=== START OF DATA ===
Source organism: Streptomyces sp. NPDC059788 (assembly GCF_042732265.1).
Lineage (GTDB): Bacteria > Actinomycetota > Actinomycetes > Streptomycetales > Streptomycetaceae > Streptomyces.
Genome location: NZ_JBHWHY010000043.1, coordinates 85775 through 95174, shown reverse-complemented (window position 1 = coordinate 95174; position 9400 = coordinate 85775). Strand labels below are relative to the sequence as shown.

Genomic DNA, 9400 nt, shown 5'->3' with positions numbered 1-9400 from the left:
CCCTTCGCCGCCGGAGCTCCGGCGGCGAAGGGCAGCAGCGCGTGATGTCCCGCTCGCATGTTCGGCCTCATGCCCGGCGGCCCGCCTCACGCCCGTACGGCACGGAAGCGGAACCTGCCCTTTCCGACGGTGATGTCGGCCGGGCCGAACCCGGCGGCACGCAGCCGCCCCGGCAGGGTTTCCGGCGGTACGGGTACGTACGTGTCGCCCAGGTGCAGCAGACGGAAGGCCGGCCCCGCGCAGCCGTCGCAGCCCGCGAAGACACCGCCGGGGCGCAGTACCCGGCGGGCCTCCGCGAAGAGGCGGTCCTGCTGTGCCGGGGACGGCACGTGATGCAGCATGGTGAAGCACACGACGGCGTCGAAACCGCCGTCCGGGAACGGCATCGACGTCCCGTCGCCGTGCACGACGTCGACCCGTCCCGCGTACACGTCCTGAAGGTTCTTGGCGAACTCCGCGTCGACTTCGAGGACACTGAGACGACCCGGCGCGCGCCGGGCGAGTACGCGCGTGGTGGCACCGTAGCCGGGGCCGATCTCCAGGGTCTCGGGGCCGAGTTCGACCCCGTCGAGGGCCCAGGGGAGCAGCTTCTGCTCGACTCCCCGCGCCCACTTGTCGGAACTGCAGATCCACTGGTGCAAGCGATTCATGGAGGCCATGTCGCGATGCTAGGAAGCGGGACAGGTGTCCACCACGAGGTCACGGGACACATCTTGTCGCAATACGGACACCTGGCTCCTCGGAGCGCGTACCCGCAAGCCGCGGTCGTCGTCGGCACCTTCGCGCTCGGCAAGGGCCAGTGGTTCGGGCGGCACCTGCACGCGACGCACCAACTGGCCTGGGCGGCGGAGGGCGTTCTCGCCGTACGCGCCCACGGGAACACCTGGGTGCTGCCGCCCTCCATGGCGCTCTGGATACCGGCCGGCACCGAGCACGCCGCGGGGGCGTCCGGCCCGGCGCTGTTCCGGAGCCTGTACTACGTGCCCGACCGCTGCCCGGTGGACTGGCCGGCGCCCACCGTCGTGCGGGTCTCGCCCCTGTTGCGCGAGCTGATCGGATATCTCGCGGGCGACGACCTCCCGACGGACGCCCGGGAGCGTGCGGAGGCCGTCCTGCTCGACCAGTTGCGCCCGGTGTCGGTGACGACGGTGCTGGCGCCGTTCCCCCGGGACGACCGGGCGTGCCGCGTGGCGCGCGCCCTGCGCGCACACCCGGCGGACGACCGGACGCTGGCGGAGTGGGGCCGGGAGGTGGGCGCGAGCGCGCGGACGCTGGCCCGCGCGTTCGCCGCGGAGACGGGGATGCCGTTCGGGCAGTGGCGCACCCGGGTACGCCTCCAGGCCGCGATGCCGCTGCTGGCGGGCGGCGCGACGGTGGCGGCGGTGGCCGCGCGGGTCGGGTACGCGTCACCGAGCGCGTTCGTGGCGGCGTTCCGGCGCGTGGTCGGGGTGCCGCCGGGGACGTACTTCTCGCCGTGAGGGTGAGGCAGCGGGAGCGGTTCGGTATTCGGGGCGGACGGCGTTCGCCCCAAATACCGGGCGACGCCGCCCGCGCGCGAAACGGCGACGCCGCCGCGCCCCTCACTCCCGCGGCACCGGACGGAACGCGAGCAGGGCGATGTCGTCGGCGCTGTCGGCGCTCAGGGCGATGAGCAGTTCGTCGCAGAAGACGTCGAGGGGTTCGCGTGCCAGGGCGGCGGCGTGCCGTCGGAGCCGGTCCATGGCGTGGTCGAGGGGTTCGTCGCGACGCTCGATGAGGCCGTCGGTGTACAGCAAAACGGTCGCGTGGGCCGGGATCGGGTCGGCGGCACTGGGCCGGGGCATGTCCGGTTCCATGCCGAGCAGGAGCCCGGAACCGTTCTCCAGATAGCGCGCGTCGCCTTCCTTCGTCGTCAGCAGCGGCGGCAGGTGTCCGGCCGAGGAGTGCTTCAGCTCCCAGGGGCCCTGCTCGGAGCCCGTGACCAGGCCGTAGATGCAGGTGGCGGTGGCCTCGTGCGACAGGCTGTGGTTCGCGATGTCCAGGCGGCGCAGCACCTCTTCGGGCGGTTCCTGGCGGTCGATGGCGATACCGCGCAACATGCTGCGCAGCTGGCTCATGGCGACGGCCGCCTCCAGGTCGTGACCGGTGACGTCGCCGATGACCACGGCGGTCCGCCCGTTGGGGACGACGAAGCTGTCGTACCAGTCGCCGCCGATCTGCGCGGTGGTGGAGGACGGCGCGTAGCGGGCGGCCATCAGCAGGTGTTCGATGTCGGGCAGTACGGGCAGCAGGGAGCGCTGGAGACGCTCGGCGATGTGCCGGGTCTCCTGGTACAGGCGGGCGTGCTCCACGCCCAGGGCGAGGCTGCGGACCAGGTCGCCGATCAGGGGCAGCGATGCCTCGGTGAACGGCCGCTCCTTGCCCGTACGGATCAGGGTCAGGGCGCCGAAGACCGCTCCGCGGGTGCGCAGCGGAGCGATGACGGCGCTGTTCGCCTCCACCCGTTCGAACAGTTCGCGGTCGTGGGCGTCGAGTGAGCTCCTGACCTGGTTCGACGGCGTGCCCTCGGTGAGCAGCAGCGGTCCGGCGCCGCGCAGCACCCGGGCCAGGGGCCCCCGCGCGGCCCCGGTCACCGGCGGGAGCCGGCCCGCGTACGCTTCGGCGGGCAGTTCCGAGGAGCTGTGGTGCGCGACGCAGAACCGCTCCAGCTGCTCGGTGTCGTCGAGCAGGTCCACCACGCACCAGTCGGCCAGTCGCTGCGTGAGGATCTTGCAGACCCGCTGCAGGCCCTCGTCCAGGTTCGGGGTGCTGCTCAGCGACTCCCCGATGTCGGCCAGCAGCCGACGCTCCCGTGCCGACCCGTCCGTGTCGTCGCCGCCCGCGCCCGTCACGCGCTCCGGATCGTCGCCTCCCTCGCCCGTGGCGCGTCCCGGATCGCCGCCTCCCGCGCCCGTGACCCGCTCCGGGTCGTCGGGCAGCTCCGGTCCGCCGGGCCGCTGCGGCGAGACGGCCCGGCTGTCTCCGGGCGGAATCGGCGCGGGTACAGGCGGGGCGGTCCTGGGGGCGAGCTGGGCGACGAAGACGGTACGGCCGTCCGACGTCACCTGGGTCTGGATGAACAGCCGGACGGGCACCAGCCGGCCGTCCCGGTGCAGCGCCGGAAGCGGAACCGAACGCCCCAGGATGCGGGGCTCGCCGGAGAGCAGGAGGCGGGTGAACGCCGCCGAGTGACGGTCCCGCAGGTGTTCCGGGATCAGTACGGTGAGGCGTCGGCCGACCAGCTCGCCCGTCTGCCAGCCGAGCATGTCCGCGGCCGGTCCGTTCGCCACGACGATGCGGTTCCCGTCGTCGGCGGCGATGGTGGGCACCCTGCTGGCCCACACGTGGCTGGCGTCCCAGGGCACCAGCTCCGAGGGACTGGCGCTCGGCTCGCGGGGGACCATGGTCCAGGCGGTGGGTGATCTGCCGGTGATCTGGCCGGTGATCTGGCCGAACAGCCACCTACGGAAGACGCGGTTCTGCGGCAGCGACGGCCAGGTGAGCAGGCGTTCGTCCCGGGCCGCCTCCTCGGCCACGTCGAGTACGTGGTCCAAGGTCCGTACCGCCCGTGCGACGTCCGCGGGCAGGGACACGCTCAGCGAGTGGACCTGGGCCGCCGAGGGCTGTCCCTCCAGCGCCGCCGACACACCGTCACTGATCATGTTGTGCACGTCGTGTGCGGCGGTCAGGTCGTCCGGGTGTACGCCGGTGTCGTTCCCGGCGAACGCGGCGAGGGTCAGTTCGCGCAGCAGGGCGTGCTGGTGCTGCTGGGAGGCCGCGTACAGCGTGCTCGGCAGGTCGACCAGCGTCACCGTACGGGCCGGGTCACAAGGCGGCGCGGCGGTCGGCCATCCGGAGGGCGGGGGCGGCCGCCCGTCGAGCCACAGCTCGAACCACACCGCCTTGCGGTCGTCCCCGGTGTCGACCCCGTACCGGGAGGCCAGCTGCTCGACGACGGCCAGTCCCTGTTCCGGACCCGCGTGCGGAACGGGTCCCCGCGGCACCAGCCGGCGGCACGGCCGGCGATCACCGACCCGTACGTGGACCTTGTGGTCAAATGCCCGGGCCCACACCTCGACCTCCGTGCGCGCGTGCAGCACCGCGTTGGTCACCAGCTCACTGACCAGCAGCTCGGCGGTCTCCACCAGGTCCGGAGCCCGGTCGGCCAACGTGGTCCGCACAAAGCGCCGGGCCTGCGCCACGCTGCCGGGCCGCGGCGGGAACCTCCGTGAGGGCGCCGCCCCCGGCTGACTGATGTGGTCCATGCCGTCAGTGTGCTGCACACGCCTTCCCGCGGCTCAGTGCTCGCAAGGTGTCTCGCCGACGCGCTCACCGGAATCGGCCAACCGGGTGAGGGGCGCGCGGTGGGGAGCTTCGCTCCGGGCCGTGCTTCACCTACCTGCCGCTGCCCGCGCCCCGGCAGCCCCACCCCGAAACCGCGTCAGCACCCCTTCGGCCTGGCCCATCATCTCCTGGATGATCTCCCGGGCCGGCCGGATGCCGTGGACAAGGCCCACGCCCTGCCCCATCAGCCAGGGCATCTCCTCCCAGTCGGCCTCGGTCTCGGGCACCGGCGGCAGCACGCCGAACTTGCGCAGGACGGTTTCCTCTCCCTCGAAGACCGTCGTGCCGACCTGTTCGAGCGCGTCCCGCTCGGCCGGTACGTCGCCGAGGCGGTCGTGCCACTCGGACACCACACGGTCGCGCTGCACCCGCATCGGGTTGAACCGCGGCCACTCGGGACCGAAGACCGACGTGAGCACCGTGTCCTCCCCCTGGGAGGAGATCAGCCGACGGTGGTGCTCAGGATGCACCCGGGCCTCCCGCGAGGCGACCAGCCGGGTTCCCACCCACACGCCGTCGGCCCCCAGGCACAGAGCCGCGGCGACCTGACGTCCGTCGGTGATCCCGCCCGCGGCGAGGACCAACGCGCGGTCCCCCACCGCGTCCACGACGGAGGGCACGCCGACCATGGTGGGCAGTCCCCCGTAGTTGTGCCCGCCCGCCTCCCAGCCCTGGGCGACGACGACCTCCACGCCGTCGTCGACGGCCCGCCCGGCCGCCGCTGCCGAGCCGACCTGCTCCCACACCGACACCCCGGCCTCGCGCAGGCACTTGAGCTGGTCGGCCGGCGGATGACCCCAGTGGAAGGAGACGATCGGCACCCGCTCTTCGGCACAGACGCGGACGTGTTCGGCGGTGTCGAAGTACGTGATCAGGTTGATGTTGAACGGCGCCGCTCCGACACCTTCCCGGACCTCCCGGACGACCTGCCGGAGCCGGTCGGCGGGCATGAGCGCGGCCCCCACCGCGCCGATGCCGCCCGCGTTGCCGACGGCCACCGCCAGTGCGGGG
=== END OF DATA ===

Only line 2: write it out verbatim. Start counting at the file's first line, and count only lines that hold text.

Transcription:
Lineage (GTDB): Bacteria > Actinomycetota > Actinomycetes > Streptomycetales > Streptomycetaceae > Streptomyces.